How can countries in the Region design and invest in digital innovations that strengthen health systems to achieve better health for all? More than 300 decision-makers, policy experts and researchers from 50 countries gathered at the WHO Symposium on the Future of Digital Health Systems on 6–8 February 2019 in Copenhagen, Denmark, to discuss the way forward.

The benefits of digital health are clear. It can improve the reach, impact and efficiency of health care. It can help improve the training of the health workforce, strengthen public health surveillance, and provide health services to remote and underserved populations.

Digital health can also empower patients to take control of their health, and aid in the transition from reactive treatment to proactive prevention of diseases.

However, barriers remain to adopting digital tools.

In her opening speech at the Symposium, WHO Regional Director for Europe Dr Zsuzsanna Jakab outlined some of these. “We know that European decision-makers face multiple challenges when introducing innovation into health systems. These include allocating finances for the development of digital health services; integrating data across multiple, diverse systems; and ensuring that the health workforce is not only equipped to use technology but is also trusting and open to embracing the change that it inevitably brings. These are the real issues we see – and they are often more ‘human’ than ‘hardware’.”

Dr Jakab noted that these challenges also present immense opportunities. She concluded, “It is time to accelerate action to build the future of digital health systems in Europe, and increased public health engagement in its adoption is vital.”

Transparency and trust

Experts at the event highlighted that the governance of digital health systems requires urgent attention, and that credibility and public trust are essential to realizing the full potential of digital health. New standards and regulatory approaches are needed to ensure security and transparency so that patients are confident in the use of their data.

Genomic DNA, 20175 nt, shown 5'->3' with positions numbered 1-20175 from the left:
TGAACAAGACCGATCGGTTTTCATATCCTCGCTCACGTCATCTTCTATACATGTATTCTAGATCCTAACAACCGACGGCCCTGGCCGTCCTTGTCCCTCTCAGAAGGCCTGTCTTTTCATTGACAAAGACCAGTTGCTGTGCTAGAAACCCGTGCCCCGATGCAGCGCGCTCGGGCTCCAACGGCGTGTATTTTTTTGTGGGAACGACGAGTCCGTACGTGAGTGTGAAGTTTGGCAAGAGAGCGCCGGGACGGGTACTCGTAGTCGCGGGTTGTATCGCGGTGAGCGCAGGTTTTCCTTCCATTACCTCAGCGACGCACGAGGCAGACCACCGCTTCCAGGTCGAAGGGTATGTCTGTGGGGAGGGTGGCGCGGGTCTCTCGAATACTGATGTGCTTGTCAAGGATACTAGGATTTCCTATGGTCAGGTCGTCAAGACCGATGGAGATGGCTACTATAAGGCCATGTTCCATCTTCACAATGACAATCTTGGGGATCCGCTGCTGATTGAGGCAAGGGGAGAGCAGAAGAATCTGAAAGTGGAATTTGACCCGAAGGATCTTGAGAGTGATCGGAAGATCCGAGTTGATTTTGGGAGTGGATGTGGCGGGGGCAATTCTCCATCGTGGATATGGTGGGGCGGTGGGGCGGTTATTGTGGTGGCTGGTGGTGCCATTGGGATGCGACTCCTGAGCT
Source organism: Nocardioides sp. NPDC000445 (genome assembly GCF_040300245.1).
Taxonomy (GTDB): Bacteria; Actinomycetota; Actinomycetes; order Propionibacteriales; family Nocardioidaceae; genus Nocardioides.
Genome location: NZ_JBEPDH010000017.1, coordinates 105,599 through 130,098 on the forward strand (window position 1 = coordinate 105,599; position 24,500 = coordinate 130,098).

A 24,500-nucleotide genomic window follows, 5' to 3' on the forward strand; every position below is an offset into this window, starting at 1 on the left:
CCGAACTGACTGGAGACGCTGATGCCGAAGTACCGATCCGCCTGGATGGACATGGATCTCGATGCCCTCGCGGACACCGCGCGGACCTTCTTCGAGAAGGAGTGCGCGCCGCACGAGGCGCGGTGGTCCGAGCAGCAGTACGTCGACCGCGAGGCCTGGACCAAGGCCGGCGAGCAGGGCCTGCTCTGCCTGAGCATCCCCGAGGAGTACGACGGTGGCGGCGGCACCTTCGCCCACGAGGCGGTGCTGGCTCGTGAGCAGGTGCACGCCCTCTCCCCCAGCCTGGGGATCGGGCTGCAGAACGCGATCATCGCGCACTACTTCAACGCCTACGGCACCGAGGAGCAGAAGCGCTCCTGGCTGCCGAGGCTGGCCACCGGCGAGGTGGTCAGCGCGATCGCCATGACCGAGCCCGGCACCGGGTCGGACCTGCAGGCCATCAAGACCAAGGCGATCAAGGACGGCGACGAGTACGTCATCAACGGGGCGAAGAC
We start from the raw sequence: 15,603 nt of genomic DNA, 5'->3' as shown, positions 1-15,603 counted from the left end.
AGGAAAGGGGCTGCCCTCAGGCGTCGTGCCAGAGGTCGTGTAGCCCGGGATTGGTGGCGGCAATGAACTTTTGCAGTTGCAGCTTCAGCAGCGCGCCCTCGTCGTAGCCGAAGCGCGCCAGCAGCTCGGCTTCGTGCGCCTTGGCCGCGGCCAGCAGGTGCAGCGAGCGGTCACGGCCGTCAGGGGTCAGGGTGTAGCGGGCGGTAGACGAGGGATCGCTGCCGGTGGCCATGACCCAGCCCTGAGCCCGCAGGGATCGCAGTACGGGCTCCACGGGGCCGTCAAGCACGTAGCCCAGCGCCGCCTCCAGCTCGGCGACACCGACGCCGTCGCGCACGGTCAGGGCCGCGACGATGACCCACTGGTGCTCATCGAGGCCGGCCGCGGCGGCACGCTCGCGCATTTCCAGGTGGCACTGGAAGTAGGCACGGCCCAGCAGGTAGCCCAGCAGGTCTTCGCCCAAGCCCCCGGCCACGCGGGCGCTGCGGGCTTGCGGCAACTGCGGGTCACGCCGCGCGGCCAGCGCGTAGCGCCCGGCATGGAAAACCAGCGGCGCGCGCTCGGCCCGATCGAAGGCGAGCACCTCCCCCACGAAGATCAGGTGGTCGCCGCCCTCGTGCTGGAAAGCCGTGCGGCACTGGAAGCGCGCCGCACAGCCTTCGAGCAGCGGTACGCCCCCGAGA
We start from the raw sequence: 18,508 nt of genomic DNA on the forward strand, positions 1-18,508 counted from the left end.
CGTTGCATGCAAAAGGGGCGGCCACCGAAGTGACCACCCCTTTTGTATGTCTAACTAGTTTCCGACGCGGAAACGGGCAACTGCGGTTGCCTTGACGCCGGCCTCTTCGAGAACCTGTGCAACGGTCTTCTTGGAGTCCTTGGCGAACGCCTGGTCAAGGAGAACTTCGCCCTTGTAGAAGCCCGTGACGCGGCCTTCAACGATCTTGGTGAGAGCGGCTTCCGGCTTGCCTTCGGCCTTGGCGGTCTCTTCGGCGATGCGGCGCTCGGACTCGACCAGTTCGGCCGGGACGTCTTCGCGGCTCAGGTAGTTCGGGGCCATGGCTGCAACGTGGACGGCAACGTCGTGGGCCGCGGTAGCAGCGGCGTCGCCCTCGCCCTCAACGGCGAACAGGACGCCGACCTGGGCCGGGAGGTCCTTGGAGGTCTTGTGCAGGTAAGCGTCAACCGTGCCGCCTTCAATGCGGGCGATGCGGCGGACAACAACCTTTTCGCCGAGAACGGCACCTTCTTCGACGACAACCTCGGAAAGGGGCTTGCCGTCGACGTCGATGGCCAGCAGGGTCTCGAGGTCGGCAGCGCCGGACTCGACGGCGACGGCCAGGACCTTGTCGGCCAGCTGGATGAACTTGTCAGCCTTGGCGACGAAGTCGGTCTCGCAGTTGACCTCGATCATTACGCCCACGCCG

Building this trust requires political will to take responsibility and to lead, and to ensure that misuse of technologies is prevented.

Investing in systems and partnerships

In his closing speech at the Symposium, Dr Hans Kluge, Director of the Division of Health Systems and Public Health at WHO/Europe, outlined the next steps in developing a European roadmap for accelerating the digitalization of health systems. He underlined the importance of Member States’ support in developing the best-possible roadmap.

“When building this roadmap, we must not only be conscious of creating an unwanted digital divide, but also reaffirm our European values of solidarity and equity by actively designing and investing in health systems that prevent the divide,” Dr Hans Klugeurged.

The need to invest in bold, innovative and far-reaching partnerships between state actors; with patients, communities and youth; with international partners, academics and researchers; and with the private sector was a recurring theme throughout the Symposium.

Over the 3 days, the event featured an array of high-level speakers and panellists, including several ministers of health from European countries. It offered more than 25 parallel sessions on topics ranging from artificial intelligence and interoperability to governance and ethics.

Article Source: http://www.euro.who.int/en/health-topics/Health-systems/pages/news/news/2019/2/towards-a-digital-health-roadmap-for-the-who-european-region